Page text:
每天多一步 健康一大步 ——JAMA最新研究显示“增加步数可明显降低全因死亡率”

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导读



俗语道,“饭后百步走 活到九十九”,然而,每天步行步数的增多真的会让我们的健康受益吗?而JAMA的最近研究显示,确实是这样的——“增加步数可明显降低全因死亡率”!


背景



尚不清楚每天的步数和步行强度是否与较低的死亡率有关,为描述步数与强度和死亡率之间的剂量反应关系,研究者采用研究进行了评估。


方法



在美国国家健康和营养检查调查中,至少40岁的美国成年人的代表性样本佩戴了最多7天的加速度计(从2003年至2006年)。 确定死亡率直至201512月。主要结局是全因死亡率, 次要结局是心血管疾病(CVD)和癌症死亡率。 使用三次样条和根据“年龄;性别; 种族/民族; 教育; 饮食; 吸烟状况;体重指数;自我报告的健康状况; 流动性限制; 并诊断出糖尿病,中风,心脏病,心力衰竭,癌症,慢性支气管炎和肺气肿”调整的四分位数分类来估算危险比(HRs),死亡率和95%CI


结果


1)共有4840名参与者参与这项研究:平均年龄56.8岁; 其中女性2435人 [54%];肥胖个体 1732人 [36%];平均每天佩戴加速度计5.7天,平均每天14.4小时,每天的平均步骤数为9124。

2)全因死亡率:每天步行4000步左右>每天步行8000步左右>每天步行12000步左右。每天步行8000步时的全因死亡率相较于4000步明显降低!

3)1分钟内的步数多少(即:脚步快慢)与全因死亡率无关!


结论


根据美国成年人的代表性样本,更多的日常步数与较低的全因死亡率显着相关; 每天调整总步数后,步数强度与死亡率之间无显着关联。


所以,我们还是要多走一走,“饭后百步走 活到九十九”!



原文阅读

IMPORTANCE

It is unclear whether the number of steps per day and the intensity of stepping are associated with lower mortality.


OBJECTIVE

Describe the dose-response relationship between step count and intensity and mortality.


DESIGN, SETTING, AND PARTICIPANTS

Representative sample of US adults aged at least 40

years in the National Health and Nutrition Examination Survey who wore an accelerometer for up to 7 days ( from 2003-2006). Mortality was ascertained through December 2015.


EXPOSURES 

Accelerometer-measured number of steps per day and 3 step intensity measures (extended bout cadence, peak 30-minute cadence, and peak 1-minute cadence [steps/min]). Accelerometer data were based on measurements obtained during a 7-day period at baseline.


MAIN OUTCOMES AND MEASURES

The primary outcome was all-cause mortality. Secondary outcomes were cardiovascular disease (CVD) and cancer mortality. Hazard ratios (HRs),mortality rates, and 95% CIs were estimated using cubic splines and quartile classifications adjusting for age; sex; race/ethnicity; education; diet; smoking status; body mass index;self-reported health; mobility limitations; and diagnoses of diabetes, stroke, heart disease,heart failure, cancer, chronic bronchitis, and emphysema.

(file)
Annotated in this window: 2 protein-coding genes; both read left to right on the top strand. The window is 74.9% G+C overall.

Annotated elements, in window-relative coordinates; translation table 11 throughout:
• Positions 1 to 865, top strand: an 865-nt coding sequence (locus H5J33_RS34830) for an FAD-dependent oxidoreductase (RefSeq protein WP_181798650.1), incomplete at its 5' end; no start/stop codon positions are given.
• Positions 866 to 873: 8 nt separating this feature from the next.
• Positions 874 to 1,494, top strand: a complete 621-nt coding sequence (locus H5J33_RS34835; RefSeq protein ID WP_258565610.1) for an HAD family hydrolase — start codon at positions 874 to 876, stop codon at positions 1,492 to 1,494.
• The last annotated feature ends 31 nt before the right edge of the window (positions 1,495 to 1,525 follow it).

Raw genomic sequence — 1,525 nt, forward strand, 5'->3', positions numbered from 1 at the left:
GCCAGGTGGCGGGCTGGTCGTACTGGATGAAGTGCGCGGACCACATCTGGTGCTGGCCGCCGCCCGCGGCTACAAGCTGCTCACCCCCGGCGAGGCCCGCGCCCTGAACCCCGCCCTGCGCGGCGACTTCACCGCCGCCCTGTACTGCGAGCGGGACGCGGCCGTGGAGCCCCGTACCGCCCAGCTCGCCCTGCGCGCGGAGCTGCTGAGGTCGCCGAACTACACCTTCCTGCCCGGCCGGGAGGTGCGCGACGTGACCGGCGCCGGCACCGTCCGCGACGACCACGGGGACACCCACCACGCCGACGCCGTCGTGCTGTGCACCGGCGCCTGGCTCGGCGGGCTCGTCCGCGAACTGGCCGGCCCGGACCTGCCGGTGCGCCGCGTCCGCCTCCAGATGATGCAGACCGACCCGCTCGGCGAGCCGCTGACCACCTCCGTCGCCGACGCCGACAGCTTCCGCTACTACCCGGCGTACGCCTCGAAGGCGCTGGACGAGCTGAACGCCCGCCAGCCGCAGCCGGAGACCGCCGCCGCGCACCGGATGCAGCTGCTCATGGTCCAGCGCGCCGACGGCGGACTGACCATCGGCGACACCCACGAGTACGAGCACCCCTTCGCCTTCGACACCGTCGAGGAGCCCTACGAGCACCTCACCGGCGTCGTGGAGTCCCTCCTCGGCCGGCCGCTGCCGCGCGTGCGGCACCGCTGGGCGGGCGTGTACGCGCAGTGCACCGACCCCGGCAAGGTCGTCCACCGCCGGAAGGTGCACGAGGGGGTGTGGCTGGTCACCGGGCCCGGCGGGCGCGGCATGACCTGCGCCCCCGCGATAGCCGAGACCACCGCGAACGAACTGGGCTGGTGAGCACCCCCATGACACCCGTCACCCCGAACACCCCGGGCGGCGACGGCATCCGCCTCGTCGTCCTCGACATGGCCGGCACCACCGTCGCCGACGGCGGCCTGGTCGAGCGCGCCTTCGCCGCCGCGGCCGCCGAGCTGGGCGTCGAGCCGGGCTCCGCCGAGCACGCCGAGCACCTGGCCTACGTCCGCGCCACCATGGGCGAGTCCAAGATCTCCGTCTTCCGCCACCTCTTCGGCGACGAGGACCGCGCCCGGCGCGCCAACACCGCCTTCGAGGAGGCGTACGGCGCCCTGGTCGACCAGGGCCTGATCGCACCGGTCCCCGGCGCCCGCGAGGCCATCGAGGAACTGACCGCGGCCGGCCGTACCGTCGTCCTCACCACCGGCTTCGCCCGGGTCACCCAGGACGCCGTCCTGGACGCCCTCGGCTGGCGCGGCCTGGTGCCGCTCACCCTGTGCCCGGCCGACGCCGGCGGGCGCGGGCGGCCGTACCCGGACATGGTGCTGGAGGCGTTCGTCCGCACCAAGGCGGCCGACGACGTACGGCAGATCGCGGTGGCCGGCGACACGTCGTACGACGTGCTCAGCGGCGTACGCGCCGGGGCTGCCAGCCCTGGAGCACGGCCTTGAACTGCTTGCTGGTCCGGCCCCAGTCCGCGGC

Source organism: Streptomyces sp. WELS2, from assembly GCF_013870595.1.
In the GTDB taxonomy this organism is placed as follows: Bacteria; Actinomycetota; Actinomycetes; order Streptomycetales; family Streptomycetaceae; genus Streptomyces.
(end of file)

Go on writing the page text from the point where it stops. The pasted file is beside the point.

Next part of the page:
RESULTS

A total of 4840 participants (mean age, 56.8 years; 2435 [54%] women; 1732 [36%] individuals with obesity) wore accelerometers for a mean of 5.7 days for a mean of 14.4 hours per day. The mean number of steps per day was 9124. There were 1165 deaths over a mean 10.1 years of follow-up, including 406 CVD and 283 cancer deaths. The unadjusted incidence density for all-cause mortality was 76.7 per 1000 person-years (419 deaths) for the 655 individuals who took less than 4000 steps per day; 21.4 per 1000 person-years (488 deaths) for the 1727 individuals who took 4000 to 7999 steps per day; 6.9 per 1000 person-years (176 deaths) for the 1539 individuals who took 8000 to 11 999 steps per day; and 4.8 per 1000 person-years (82 deaths) for the 919 individuals who took at least 12 000 steps per day. Compared with taking 4000 steps per day, taking 8000 steps per day was associated with significantly lower all-cause mortality (HR, 0.49 [95% CI, 0.44-0.55]), as was taking 12 000 steps per day (HR, 0.35 [95% CI, 0.28-0.45]). Unadjusted incidence density for all-cause mortality by peak 30 cadence was 32.9 per 1000 person-years (406 deaths) for the 1080

individuals who took 18.5 to 56.0 steps per minute; 12.6 per 1000 person-years (207 deaths) for the 1153 individuals who took 56.1 to 69.2 steps per minute; 6.8 per 1000 person-years (124 deaths) for the 1074 individuals who took 69.3 to 82.8 steps per minute; and 5.3 per 1000 person-years (108 deaths) for the 1037 individuals who took 82.9 to 149.5 steps per minute. Greater step intensity was not significantly associated with lower mortality after adjustment for total steps per day (eg, highest vs lowest quartile of peak 30 cadence:

HR, 0.90 [95% CI, 0.65-1.27]; P value for trend = .34).


CONCLUSIONS AND RELEVANCE

Based on a representative sample of US adults, a greater

number of daily steps was significantly associated with lower all-cause mortality. There was no significant association between step intensity and mortality after adjusting for total steps per day.




Reference:Saint-Maurice, P. F., Troiano, R. P., Bassett, D. R., Graubard, B. I., Carlson, S. A., Shiroma, E. J.,  Matthews, C. E. (2020). Association of Daily Step Count and Step Intensity With Mortality Among US Adults. JAMA, 323(12), 1151. doi:10.1001/jama.2020.1382

       


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